Game Review - by Randy Widell
Nintendo brings its flagship role-playing game to the next level with Ocarina of Time. Making the most out of the Nintendo64's power and increased game pak capacity, Link was brought out of the old top-view/side-scrolling Hyrule and into an all-new, fully three-dimensional rendition. A whole new storyline (seeming somewhat independent of the others) and a variety of improvements were pumped into this groundbreaking sequel.
This installment of The Legend of Zelda series boasts some significant improvements over its predecessors. Most of these improvements come from the introduction of more degrees of freedom. The player has a great deal more control over Link than before. Link is capable of defensive rolls, significant freedom in attacking, sidestepping, pointing his shield in different directions, and equipping up to five items (including a shield and a sword). The coolest feature by far has to be the ability to target an enemy with the 'Z' button, which limits Link to moving around that enemy and all weapons are guaranteed to strike in the right direction. This eliminates the parallax error in aiming caused by the camera angles. The 'Z' button also enables Link to talk to characters that are a significant distance from him. Another, sometimes annoying, feature is Link's fairy guide, Navi. Navi brings attention to points of interest and offers suggestions in battle.
Ocarina of Time also brings back some of the original enemies in their new 3D forms and such items as the dungeon maps and compasses to give it that feel we all are used to from that golden 1987 game pak.
Ocarina of Time has made the best use of the Nintendo64's rendering capabilities. I have not been very impressed with the games that have been released lately. Aside from the few really impressive sports games, most games have terrible graphics when compared to similar PlayStation games and 3Dfx PC games. The characters in Ocarina of Time are very well modeled. They fit in a happy medium between the simplistic, but fully 3D, characters of Final Fantasy 7 and the characters of Goldeneye which use textures for hair and the likes. Ocarina of Time makes very good and tactful use of lens flares (there's nothing I hate more than an over use of lens flares) to produce beautiful scenes. Unlike Mario64, Ocarina of Time has translucent water with refractive distortions and waves. The texture mapping is very sharp and significantly better than most Nintendo64 games.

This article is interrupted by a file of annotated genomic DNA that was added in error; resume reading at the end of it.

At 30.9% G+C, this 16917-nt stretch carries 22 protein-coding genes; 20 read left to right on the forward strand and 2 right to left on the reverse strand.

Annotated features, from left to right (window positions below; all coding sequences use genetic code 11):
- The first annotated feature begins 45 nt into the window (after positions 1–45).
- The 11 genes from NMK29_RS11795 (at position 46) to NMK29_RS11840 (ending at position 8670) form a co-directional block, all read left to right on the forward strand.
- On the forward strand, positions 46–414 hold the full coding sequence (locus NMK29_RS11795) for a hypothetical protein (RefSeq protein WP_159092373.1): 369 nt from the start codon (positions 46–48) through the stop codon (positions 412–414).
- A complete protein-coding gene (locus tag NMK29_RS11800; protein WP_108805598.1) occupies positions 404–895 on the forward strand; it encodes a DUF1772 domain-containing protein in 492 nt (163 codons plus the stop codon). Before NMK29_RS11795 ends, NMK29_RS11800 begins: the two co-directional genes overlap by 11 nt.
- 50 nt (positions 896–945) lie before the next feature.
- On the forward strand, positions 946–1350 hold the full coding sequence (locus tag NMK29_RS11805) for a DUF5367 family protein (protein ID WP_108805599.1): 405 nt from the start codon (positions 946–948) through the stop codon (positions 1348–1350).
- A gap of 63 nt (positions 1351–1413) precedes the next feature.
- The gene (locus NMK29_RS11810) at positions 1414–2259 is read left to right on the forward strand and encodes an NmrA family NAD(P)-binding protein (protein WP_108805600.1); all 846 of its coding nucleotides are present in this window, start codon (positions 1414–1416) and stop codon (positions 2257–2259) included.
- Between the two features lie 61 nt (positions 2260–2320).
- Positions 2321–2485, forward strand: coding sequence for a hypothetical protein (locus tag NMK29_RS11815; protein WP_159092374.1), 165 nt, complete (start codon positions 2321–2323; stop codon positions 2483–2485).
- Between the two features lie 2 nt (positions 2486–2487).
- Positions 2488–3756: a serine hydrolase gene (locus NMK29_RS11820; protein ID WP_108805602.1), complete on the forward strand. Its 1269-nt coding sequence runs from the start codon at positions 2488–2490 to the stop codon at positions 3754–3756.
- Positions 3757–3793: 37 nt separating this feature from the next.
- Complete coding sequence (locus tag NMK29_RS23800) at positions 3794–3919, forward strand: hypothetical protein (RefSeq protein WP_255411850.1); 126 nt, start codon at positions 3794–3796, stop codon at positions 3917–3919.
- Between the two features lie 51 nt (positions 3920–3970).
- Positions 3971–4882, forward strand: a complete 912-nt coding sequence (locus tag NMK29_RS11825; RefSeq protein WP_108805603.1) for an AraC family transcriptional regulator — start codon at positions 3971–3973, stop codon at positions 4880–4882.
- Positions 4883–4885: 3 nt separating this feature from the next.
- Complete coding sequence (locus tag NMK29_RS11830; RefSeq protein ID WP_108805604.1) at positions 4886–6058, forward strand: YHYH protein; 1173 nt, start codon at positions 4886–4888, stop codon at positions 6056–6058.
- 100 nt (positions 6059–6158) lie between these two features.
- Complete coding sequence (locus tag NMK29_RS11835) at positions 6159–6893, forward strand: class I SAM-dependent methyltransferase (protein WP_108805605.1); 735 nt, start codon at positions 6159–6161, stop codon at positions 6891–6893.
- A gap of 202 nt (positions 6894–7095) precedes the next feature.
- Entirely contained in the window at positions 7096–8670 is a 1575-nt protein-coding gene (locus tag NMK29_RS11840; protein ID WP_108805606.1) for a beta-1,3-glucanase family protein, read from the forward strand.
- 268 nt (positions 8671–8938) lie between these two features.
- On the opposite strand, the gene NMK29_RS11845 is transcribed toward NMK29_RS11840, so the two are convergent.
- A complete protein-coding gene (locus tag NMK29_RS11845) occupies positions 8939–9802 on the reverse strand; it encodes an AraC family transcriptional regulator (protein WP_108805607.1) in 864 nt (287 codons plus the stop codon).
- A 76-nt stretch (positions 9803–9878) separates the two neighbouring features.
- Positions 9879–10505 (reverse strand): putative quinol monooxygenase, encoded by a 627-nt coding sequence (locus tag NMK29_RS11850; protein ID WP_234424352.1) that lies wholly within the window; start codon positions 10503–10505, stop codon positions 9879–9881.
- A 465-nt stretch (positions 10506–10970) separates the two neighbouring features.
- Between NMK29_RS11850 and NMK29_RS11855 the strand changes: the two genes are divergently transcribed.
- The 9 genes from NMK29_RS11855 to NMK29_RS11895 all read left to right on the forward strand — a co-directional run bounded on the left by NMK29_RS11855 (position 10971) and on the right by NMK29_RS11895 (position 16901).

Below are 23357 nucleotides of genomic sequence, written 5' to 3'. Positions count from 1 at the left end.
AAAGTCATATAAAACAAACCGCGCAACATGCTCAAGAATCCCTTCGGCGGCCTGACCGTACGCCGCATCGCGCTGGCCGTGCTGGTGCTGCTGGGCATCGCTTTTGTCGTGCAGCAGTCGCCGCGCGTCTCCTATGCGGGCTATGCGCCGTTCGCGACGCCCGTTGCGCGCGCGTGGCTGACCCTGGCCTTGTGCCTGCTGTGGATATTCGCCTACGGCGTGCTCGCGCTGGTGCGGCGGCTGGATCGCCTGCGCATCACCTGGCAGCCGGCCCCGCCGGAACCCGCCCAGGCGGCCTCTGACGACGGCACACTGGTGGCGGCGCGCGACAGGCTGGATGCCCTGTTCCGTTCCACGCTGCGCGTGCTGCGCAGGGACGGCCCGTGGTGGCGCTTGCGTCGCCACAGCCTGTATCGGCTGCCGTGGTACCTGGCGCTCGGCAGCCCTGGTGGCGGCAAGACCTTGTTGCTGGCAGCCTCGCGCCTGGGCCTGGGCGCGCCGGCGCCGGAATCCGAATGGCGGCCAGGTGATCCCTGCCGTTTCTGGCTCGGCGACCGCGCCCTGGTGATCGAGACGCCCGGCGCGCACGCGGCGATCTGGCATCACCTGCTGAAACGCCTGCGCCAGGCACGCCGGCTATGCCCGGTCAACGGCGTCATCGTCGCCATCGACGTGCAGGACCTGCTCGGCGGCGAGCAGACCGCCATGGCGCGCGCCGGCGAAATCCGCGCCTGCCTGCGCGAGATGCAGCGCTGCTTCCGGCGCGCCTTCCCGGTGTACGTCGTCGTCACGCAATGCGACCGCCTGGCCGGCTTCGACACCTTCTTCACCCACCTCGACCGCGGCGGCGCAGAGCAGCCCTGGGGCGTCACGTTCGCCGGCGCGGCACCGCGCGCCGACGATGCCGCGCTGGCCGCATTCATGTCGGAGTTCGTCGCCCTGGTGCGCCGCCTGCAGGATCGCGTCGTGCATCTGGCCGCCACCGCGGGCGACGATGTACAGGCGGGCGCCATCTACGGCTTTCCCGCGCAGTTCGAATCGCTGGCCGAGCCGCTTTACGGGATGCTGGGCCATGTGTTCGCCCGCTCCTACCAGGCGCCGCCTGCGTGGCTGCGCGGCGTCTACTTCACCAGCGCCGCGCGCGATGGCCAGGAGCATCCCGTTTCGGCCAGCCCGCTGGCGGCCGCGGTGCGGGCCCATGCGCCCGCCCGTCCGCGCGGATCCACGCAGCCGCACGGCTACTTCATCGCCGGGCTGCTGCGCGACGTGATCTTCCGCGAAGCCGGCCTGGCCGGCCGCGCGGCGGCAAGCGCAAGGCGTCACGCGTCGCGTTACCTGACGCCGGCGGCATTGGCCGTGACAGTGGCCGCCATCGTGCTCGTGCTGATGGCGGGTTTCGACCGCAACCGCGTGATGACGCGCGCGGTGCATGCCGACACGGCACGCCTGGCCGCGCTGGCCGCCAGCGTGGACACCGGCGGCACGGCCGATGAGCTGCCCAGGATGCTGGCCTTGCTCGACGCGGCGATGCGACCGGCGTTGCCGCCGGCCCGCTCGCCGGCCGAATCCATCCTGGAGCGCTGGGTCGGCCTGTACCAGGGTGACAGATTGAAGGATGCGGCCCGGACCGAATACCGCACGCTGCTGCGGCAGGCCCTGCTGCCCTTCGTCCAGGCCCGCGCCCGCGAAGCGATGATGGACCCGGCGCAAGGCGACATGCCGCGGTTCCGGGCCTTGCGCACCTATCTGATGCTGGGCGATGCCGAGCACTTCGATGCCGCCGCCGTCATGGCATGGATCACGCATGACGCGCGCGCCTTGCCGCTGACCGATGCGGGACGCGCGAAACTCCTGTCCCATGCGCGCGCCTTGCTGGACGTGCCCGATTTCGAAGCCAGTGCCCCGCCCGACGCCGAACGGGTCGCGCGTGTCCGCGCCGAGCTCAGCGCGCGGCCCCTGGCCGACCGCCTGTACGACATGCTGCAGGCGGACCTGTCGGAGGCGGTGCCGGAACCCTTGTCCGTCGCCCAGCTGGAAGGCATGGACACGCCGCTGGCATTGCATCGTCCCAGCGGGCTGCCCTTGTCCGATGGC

Unfortunately, there is not much to write here. While the sound is much crisper and incredibly more realistic than any of the predecessors in the series, it is about on par with other Nintendo64 games.
Ocarina of Time plays much like Mario64 with improvements - excellent improvements. The camera is controlled more by the game than by the player, and the game does a much better job at controlling the camera thereby eliminating most of the awkwardness that might have been experienced while playing Mario64. The 3D gaming experience is a lot more comfortable in Ocarina of Time. I have not decided yet whether it is my new controller or if Link is slightly less responsive, increasing control in movement, than Mario.
The Legend of Zelda: Ocarina of Time is a great game. It's a great game for those new to the series and for hardcore Zelda fans. The St. Petersburg Times dubbed Ocarina of Time "the Gone with the Wind of video games." I can not find the words to describe it better.